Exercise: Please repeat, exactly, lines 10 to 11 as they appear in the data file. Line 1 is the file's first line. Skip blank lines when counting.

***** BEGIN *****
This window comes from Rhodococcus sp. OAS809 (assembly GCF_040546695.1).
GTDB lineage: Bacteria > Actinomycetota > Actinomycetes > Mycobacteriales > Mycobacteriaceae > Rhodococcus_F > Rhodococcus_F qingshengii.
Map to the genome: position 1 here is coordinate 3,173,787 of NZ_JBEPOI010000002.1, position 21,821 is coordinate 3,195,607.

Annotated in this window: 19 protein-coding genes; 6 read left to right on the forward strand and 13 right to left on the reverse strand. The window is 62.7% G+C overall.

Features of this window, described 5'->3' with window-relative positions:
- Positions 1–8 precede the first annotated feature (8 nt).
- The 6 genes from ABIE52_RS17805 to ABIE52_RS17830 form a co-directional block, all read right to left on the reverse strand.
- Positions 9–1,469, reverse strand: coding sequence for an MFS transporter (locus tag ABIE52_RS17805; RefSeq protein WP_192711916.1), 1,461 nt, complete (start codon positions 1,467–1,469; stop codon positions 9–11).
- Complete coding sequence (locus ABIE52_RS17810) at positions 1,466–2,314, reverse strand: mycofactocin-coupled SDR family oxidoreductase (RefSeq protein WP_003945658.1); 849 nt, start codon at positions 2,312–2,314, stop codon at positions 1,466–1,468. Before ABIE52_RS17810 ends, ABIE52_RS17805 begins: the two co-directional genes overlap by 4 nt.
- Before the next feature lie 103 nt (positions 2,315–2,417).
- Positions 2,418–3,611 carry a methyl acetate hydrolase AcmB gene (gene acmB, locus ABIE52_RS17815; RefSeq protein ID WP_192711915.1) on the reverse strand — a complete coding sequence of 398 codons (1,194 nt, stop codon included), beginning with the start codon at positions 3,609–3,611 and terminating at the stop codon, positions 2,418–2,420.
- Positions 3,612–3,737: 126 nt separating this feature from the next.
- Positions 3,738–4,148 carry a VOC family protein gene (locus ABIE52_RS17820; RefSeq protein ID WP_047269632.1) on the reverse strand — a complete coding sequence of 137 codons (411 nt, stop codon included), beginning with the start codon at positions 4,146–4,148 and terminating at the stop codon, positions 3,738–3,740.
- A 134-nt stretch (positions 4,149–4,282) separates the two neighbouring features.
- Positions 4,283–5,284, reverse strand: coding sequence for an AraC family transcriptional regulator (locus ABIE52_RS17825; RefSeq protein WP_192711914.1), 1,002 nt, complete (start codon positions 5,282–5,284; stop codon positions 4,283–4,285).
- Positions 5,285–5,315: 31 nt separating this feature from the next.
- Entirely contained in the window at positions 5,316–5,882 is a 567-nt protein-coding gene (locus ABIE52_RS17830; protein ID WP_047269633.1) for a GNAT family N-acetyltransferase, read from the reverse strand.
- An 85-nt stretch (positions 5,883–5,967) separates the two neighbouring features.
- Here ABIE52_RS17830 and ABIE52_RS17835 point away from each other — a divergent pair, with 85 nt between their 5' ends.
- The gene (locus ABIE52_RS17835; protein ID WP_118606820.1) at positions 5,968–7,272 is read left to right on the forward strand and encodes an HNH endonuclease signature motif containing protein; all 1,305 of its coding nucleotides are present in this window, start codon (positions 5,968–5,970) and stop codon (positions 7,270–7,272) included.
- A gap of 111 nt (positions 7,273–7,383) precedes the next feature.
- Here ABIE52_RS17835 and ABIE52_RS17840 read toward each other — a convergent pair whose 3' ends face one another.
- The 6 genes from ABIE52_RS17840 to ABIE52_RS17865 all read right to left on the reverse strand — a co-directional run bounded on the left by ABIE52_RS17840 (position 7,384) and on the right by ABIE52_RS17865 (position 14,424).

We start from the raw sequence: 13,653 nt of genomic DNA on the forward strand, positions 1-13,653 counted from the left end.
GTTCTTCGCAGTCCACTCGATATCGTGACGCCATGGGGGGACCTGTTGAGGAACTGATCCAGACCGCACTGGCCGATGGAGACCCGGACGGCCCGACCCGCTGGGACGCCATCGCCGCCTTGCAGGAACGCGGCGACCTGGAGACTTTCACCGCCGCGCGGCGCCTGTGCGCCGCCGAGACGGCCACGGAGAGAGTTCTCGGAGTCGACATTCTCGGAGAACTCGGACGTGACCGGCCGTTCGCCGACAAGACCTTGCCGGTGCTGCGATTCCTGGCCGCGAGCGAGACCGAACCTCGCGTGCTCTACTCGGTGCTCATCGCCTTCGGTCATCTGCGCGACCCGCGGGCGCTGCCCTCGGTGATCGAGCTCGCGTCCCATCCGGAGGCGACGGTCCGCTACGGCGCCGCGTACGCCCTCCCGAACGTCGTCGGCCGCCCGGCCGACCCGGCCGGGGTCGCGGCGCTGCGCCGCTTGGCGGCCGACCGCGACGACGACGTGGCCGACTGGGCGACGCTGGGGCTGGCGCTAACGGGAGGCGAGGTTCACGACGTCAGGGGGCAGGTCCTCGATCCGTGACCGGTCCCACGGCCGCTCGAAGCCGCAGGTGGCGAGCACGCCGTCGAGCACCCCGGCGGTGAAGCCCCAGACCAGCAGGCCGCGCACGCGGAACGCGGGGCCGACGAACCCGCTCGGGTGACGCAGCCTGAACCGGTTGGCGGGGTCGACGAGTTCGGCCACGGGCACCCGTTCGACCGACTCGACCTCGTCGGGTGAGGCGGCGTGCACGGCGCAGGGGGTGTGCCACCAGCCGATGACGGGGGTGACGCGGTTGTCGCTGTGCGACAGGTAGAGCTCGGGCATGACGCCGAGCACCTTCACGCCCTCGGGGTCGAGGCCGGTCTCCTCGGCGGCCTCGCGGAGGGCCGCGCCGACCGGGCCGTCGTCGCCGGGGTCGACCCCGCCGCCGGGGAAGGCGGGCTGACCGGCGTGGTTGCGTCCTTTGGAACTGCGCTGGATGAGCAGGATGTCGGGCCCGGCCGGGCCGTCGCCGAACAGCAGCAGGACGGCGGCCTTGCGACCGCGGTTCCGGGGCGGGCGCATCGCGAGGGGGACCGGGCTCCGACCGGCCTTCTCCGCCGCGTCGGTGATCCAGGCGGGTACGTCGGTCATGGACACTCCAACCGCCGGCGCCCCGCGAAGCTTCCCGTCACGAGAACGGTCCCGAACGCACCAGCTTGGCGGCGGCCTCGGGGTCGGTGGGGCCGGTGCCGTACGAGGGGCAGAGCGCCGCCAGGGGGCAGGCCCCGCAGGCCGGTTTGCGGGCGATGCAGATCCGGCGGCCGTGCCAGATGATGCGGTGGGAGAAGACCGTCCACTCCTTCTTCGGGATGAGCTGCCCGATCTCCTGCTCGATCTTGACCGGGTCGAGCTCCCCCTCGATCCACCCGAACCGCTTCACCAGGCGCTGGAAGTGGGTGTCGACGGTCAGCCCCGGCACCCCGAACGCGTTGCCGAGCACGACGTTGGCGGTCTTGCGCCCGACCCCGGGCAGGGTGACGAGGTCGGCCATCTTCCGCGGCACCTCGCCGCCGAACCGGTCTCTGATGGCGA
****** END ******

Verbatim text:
- Before the next feature lie 103 nt (positions 2,315–2,417).
- Positions 2,418–3,611 carry a methyl acetate hydrolase AcmB gene (gene acmB, locus ABIE52_RS17815; RefSeq protein ID WP_192711915.1) on the reverse strand — a complete coding sequence of 398 codons (1,194 nt, stop codon included), beginning with the start codon at positions 3,609–3,611 and terminating at the stop codon, positions 2,418–2,420.